(In case you missed the previous parts, here is Part 1 and Part 2.)
By the end of the third full day in Cambodia I was getting better, or at least, I thought I was getting better. And Eruanna was off the IV that evening, so we decided that we would fly to Siem Reap (rather than take the 6 hour bus ride) the next day, which happened to be the 1st of January. The doctor gave his blessing on such a trip and reminded us to eat only cooked foods.
We didn’t stay up for the New Year’s countdown. So how was it? You can tell me about it in the comments, you know, and let me know that there are more than just bots and spammers visiting my den… In any case, I enjoyed the first good night’s sleep in several days.
On the morning of the first, Eruanna and I gathered up all of our things and went to Phnom Penh International Airport. Our flight took only 45 minutes and I took several pictures. The airline provided sealed water and some sealed banana bread, which I consumed. We flew over Tonle Sap Lake, which is enormous!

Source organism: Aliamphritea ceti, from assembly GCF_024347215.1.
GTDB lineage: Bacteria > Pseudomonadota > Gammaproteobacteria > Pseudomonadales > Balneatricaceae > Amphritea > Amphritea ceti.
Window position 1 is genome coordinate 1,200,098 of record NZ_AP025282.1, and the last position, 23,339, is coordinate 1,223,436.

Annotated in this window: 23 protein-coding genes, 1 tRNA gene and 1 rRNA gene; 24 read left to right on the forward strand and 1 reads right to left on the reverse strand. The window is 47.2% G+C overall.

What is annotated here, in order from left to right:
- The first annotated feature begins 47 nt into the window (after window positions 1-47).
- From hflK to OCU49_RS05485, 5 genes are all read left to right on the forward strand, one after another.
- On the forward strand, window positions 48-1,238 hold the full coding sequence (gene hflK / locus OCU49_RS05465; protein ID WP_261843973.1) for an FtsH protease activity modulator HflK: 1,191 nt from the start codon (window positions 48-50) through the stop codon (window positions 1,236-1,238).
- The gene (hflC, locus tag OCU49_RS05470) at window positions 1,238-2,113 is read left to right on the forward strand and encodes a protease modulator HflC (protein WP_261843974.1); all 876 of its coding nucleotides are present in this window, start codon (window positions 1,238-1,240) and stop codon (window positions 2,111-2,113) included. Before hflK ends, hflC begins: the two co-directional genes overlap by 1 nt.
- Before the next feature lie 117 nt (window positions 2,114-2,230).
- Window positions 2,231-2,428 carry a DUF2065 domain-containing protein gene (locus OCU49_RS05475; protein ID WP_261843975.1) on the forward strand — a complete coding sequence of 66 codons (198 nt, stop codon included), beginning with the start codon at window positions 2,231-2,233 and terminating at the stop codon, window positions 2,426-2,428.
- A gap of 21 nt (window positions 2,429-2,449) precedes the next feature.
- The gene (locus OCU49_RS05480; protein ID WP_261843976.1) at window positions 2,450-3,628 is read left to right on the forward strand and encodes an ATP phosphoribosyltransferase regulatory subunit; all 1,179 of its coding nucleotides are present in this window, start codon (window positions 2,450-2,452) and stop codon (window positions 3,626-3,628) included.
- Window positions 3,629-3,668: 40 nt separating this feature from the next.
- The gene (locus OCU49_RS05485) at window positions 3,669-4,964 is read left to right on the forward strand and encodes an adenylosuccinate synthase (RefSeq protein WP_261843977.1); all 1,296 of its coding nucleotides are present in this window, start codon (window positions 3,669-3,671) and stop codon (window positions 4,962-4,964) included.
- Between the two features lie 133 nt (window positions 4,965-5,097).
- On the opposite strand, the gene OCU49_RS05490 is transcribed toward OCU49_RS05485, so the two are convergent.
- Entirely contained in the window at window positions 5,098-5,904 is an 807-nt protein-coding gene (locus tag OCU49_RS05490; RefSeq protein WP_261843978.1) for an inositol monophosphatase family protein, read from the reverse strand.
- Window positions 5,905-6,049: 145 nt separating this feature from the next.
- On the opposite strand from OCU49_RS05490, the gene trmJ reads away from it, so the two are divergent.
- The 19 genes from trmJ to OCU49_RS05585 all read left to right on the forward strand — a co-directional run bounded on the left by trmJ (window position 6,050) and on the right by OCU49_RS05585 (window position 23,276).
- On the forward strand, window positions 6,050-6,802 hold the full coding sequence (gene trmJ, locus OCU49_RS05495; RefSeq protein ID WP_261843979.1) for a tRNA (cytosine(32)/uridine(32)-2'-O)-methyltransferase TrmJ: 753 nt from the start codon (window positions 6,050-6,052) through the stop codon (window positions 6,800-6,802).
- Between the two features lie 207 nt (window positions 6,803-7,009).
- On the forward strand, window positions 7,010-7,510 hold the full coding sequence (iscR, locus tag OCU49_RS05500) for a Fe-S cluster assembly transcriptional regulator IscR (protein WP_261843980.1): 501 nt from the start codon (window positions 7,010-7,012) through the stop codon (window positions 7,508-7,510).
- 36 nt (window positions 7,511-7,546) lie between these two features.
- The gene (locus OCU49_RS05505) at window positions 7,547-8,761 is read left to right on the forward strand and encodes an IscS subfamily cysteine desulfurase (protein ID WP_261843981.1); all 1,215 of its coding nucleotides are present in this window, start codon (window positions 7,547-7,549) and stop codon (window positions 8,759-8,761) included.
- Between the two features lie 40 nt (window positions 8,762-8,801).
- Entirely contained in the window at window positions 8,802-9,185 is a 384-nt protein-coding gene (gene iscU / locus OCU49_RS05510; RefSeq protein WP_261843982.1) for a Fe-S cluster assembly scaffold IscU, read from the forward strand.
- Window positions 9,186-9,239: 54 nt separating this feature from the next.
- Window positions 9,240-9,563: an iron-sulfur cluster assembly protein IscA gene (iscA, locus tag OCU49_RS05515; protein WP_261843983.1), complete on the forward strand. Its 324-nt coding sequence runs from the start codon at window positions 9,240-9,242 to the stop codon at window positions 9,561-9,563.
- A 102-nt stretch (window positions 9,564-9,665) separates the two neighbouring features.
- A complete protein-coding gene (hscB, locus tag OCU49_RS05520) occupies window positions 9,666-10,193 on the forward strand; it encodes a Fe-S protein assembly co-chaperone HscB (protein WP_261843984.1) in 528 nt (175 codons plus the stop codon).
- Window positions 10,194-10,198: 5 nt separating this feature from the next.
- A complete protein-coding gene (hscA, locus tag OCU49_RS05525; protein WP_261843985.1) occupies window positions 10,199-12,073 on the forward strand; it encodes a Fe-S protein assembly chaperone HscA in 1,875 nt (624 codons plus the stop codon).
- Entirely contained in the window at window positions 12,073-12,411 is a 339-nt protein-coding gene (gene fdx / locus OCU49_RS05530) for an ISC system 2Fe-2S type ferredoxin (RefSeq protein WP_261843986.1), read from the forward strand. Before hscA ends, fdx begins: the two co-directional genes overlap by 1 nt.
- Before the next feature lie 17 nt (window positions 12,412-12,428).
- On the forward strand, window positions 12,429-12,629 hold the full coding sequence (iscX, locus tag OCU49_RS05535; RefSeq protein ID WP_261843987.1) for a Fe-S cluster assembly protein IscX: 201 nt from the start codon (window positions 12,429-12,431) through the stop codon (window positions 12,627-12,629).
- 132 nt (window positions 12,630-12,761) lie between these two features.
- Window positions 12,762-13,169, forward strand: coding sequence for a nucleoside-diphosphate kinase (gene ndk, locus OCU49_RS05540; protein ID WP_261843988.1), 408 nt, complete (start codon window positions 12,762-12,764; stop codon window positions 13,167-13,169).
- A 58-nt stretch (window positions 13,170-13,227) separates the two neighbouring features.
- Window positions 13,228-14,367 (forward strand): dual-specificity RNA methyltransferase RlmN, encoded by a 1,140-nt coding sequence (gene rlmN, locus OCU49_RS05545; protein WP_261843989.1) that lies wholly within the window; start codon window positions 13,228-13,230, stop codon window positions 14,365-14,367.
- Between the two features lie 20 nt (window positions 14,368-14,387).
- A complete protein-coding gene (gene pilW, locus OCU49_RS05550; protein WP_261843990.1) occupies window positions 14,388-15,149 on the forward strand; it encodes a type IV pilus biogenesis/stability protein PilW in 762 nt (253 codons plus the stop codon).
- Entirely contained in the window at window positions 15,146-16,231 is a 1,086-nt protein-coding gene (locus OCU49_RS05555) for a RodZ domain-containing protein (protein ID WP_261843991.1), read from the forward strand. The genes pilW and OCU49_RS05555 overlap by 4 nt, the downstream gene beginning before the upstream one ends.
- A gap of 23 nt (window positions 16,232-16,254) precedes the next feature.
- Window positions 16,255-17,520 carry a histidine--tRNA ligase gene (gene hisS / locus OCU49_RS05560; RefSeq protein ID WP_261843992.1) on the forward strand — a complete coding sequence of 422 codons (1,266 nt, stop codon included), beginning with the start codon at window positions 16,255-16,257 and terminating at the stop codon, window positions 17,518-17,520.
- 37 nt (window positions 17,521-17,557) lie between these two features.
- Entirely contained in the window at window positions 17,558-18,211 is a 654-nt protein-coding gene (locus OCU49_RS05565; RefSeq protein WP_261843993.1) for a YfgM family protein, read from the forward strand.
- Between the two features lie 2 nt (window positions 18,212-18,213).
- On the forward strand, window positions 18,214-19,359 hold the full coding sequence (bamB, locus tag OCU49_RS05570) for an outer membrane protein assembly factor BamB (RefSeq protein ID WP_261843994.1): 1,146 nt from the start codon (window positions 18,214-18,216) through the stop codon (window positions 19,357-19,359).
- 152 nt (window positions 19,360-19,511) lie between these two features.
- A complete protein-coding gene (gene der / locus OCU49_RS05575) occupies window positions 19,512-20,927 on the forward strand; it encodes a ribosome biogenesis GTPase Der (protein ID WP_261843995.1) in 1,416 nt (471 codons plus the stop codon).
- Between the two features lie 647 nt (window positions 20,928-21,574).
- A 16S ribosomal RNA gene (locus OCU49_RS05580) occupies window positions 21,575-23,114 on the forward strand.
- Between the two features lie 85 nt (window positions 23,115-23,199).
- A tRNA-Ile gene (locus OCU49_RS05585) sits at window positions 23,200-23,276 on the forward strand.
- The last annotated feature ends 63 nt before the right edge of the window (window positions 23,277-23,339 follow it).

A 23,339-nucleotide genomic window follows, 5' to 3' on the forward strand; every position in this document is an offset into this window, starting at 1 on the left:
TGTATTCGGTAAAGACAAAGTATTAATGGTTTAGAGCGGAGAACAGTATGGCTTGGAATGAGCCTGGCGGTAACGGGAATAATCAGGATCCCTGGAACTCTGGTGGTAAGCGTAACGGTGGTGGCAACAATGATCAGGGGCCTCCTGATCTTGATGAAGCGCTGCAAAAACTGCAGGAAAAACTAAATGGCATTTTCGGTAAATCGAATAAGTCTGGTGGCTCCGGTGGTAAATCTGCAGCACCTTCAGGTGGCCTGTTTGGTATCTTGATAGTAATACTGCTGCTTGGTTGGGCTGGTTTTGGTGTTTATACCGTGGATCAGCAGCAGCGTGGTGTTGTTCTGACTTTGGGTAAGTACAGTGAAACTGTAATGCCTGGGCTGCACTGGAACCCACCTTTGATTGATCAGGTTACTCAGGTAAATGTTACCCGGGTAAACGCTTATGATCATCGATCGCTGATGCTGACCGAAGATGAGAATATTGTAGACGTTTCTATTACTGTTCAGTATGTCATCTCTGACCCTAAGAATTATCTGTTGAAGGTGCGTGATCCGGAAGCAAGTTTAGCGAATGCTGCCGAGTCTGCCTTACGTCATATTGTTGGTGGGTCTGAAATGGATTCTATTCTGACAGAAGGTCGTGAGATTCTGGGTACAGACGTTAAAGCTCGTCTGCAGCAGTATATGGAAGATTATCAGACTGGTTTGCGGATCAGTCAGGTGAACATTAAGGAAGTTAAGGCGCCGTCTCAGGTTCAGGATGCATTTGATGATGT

According to Wikipedia (so caveat lector), it is the largest freshwater lake in South East Asia. I’m inclined to believe that, though I’m not sure what constitutes South East Asia, so I’ll put it as most likely true. What I do know for certain is that Tonle Sap Lake is both fed and drained by the Tonle Sap River. That’s because the Tonle Sap River reverses direction twice a year! That’s right, the river flows into the lake during the monsoon season and out of the lake during the dry season. As Serrena or Julie or the guidebook explained to me, it has to do with the water pressure of the Mekong River; when the Mekong is swelling from the monsoon rains, the Tonle Sap acts as a release mechanism and drains excess water from the Mekong into the Tonle Sap Lake; when the Mekong is lower from the dry season, the Tonle Sap flows into it, shrinking the lake.
From the Siem Reap International airport we got on a Tuk-tuk, or a motorcycle with a passenger trailer hitched to the rear, and rode it to the inn (or whatever it was) we were staying at. Well… actually we had to wait a bit because Julie and her husband, who had come up the night before on the bus, went to the international terminal to wait for us while Eruanna and I were waiting for them at the domestic terminal, which was a separate building. But the waiting sort of adventure is more fun than the vomiting sort, so I didn’t mind it at all, especially since I got to work a little on drawing.